Swordfish braciole or braciole di pesce spade in Italian is definitely not your everyday braciole. Swordfish are found in abundance on menus in Sicily but this swordfish braciole is definitely something special. Every once and a while it’s nice to deviate from a well-known recipe and try something new.
We all know what traditional meat or veal braciole are. The swordfish version is a nice recipe I like to prepare in the warmer weather. They are much quicker to cook, lighter to eat, and grill up nicely too. Once your swordfish braciole are cooked you can serve them with the black olive tapenade and tomato vinaigrette recipe below, or a refreshing orange and fennel salad. You can sprinkle some chopped pistachios or pinenur over the skewerss just before serving. A chilled Pinot Grigio would pair nicely with this dish. And now you have a Sicilian summer taste in the comfort of your own home. Enjoy!
- 4 swordfish steaks cut 1 ¼ inch thick
- 1 lemon, juiced
- 16 ounces – Fontina cheese
- 8 garlic cloves, medium size
- 40 sprigs – Italian parsley, (approximately)
- 16- basil leaves
- 8 tablespoons – pine nuts or pistachios, (toasted)
- 4-6 eggs
- 3-4 cups – unseasoned bread crumbs
- 2 tablespoons – yellow raisins (optional)
- bay leaves – enough to layer in between each braciola on a skewer
- salt and white pepper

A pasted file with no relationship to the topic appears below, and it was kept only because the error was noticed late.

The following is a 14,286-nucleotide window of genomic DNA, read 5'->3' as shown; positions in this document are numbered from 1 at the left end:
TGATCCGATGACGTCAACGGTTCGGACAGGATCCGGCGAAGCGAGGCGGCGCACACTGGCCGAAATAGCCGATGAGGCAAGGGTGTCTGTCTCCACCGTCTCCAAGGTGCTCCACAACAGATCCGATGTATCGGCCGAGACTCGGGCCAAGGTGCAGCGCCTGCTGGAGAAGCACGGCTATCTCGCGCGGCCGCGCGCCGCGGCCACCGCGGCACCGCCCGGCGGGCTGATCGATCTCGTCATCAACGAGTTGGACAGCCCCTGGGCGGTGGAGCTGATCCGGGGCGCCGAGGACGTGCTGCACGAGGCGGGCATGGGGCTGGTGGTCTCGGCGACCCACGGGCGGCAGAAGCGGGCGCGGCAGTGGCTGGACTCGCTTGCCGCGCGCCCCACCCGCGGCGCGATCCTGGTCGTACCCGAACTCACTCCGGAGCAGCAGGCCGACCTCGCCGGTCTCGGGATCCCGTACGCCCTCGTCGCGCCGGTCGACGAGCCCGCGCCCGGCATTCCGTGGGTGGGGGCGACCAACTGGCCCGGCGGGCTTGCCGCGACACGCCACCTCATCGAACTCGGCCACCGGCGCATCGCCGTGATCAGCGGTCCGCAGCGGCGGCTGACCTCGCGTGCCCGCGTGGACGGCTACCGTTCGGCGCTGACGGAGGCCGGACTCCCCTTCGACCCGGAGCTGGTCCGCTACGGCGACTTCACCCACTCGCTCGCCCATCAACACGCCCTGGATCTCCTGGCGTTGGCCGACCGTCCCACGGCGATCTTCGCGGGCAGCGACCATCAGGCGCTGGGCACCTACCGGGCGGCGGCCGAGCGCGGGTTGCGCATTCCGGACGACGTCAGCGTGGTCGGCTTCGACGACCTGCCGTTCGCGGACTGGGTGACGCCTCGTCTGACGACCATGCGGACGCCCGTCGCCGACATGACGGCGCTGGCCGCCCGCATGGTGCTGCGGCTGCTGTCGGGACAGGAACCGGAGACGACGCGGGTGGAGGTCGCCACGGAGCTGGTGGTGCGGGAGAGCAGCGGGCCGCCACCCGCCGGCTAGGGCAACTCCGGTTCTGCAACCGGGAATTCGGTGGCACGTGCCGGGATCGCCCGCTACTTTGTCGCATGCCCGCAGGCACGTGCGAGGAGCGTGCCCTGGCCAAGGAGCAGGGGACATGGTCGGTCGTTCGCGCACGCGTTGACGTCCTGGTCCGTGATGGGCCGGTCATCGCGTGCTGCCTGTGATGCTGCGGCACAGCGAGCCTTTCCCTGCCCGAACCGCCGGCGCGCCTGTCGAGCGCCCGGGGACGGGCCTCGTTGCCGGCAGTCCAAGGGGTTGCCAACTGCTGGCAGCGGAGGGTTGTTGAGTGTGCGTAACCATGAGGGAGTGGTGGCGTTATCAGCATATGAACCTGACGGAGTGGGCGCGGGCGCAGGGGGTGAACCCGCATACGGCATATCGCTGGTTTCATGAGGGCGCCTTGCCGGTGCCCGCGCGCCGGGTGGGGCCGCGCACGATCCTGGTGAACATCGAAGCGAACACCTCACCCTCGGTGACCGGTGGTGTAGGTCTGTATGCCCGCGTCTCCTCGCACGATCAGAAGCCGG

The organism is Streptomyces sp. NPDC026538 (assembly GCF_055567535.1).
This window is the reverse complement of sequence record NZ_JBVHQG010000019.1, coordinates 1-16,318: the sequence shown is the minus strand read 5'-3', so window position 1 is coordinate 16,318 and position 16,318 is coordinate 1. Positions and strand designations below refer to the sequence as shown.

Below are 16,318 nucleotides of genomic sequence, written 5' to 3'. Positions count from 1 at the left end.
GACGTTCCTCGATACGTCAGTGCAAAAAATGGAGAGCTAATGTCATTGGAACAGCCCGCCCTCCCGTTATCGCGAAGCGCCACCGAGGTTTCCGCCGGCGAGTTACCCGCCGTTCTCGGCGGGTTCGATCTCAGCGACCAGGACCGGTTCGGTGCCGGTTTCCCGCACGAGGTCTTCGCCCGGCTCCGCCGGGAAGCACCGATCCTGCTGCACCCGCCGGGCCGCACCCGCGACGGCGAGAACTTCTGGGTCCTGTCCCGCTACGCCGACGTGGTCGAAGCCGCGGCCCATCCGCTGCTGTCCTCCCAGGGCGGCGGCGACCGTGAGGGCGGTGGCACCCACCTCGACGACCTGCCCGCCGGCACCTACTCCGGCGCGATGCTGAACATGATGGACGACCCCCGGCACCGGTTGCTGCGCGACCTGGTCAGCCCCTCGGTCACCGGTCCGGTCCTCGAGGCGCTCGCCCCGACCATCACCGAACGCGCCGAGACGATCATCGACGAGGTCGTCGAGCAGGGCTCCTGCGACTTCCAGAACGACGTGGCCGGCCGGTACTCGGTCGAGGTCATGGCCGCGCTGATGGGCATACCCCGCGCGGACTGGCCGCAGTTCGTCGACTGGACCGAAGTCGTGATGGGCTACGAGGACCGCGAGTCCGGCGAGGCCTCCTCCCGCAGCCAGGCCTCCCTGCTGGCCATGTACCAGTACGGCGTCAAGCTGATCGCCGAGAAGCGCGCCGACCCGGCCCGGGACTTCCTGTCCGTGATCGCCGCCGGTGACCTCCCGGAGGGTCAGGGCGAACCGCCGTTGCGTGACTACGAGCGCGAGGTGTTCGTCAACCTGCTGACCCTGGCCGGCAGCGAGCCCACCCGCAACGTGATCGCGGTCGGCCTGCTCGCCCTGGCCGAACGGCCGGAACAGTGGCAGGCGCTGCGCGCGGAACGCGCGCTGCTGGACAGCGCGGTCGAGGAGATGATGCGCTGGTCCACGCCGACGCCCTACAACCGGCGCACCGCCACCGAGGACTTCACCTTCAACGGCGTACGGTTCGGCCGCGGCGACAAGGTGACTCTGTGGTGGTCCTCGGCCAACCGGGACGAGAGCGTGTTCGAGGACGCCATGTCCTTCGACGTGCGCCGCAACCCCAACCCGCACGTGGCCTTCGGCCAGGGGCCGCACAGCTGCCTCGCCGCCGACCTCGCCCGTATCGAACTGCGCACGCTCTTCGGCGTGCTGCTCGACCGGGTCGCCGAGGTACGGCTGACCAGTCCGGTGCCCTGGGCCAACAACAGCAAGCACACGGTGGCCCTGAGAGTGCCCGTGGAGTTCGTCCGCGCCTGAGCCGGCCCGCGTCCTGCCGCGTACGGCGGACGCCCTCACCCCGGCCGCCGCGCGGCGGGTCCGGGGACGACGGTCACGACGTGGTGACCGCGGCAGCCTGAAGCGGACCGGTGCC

- Bamboo skewers soaked in water (24-48 hours) prior to using
Preparing the swordfish (cleaning)
The preparation can be a little tricky since swordfish is much more delicate to work with than beef or veal.
Step 1– My best suggestion is to first trim the swordfish and remove any skin, blood spots, and trim off any other dark or undesirable areas. Save good trimmings to later use in the filling. Once cleaned soak the swordfish in lightly salted water with the squeezed lemon juice. The water lemon mixture should just cover the swordfish by about a half inch. Place it in the refridgerator for about 30 minutes.
Step 2 – Now remove the spordfish from the liquid and rinse off. Pat them dry and then wrap the swordfish in plastic wrap. Place it in the freezer to firm up for about 20 minutes. They should only become semi-frozen. This will make it much easier to cut thin uniform pieces that you will quickly pound out to make them thin and a little bigger.
Swordfish preparation (thinning out)
- Remove the swordfish from the freezer.
- The swordfish should be semi-frozen.
- Work with one swordfish steak at a time keeping the others chilled.
- Now divide one swordfish steak in half.
- Place it between two pieces of plastic wrap and lightly pound them to about 1/4 inches thick.
- Once pounded if the swordfish looks too big you can cut it in half or quarters depending on the size braciole you prefer.
Tip – You will need to work fast so the swordfish remains chilled. Additionally, you need to be careful not to create any tears in the thinly pounded swordfish. If you do, simply take some of the reserved good trimmings to quickly patch it up.
In the restaurant, we cut the semi-frozen swordfish on an electric slicer. It is faster than by hand, more accurate, and usually eliminated the need to pound the slices out. But, at home, it’s better and safer to use the plastic and mallet method.
Making the Filling
- Add the cheese, garlic, parsley, basil, pine nuts, and raisins, to a food processor, using the “PULSE” option to create a smooth paste.